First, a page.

When I was pregnant with our third child, people warned me that the jump from two kids to three was biggie. One friend even joked that her first was Daddy’s boy, her second was Mommy’s boy and her third was Nanny’s boy. I promised myself that would never be the case in our house. Our third son would have every opportunity his older brothers had. I’d spend just as much time with him as I did with the other two. He may get a few more hand-me-downs, but he’d enjoy the same programs, toys and birthday parties as the big boys.
Sure, we were more relaxed with our third son, but we chalked it up to experience. The nervousness we experienced with our first subsided with the second, and all but disappeared with the third. As a baby, he always went to bed a little later and he started certain solid foods a little earlier. He was a bit of a mystery man to the outside world, staying home with our nanny while I chauffeured the other two around. Still, I breastfed him for a year like I did with the others. We threw him birthday parties like we did for the others. There were just as many pictures and videos of number three as numbers one and two. My husband and I prided ourselves on being equal opportunity parents.
Until we weren’t.
Our firstborn enrolled in parent-and-tot swimming lessons. Our second did a water baby program while we watched poolside. Our third hung out in floaties until he learned to swim at summer camp. The oldest enjoyed a gym program with his grandmother, the middle with his grandfather and the third with me. I found the baby talk agonizing and we missed half the classes. When it came to speech, number three started speaking later than the other two, preferring some strange hybrid babble language. We were convinced it was part Tagalog, part French, as spoken by our Filipino-French nanny. Were we becoming everything we swore we wouldn’t? Yes!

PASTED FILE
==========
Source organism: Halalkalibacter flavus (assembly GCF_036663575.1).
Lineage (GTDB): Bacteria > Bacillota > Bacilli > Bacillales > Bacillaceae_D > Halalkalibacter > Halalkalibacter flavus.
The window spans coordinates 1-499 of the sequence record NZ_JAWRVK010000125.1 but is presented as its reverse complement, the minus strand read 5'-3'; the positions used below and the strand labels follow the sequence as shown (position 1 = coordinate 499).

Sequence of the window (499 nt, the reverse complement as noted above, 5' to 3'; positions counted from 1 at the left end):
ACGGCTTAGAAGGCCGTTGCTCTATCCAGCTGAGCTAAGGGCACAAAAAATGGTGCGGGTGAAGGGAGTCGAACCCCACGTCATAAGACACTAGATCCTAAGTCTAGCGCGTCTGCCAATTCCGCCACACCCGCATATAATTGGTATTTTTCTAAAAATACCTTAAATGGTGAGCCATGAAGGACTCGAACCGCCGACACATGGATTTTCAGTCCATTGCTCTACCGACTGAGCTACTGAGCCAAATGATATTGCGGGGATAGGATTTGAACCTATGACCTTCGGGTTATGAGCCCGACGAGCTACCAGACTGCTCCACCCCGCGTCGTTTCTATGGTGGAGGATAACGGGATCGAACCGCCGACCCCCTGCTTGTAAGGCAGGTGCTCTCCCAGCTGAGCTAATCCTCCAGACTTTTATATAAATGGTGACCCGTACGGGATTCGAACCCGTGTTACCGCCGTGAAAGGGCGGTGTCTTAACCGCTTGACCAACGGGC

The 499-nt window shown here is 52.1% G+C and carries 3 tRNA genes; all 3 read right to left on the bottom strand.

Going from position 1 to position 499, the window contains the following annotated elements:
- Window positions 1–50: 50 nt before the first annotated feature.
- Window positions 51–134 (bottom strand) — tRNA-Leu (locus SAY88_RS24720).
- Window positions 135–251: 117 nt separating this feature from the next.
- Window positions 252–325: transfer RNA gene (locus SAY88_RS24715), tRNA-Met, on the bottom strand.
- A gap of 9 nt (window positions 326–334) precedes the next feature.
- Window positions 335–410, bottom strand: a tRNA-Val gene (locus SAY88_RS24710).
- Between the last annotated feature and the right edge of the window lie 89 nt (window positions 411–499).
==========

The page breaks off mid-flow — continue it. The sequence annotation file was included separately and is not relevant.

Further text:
We call it third-child burnout. In the comforts/confines of our own home, we’re fine. Our burnout has far less to do with who he is than where he is. In the world of ages and stages we’re cooked, spent, over it. We avoid all programs that aren’t drop-off. When his Sportball class invited us to come in for parent participation week, we argued over who would take him. In the end, we opted to keep him home.
In the carpool line at school, I listen to the moms organizing day camps and playgroups and stare at the floor. Unlike with my other two, I don’t even invest in friend-making on number three’s behalf unless the other child a) lives nearby, b) will be attending the same elementary school or, c) I’ve got great chemistry with the other mom. I’m well aware of how harsh this might sound, but I’m just being realistic. I remember being insulted when certain moms didn’t return my play date requests, but now I get it.
From what I understand it’s like this once you have more than two children. We’re outnumbered. Parents are fatigued and more lenient, and our kids are busier and more independent. For better, and for worse, that’s how it is with thirds, fourths and beyond. Not that we’ll ever know…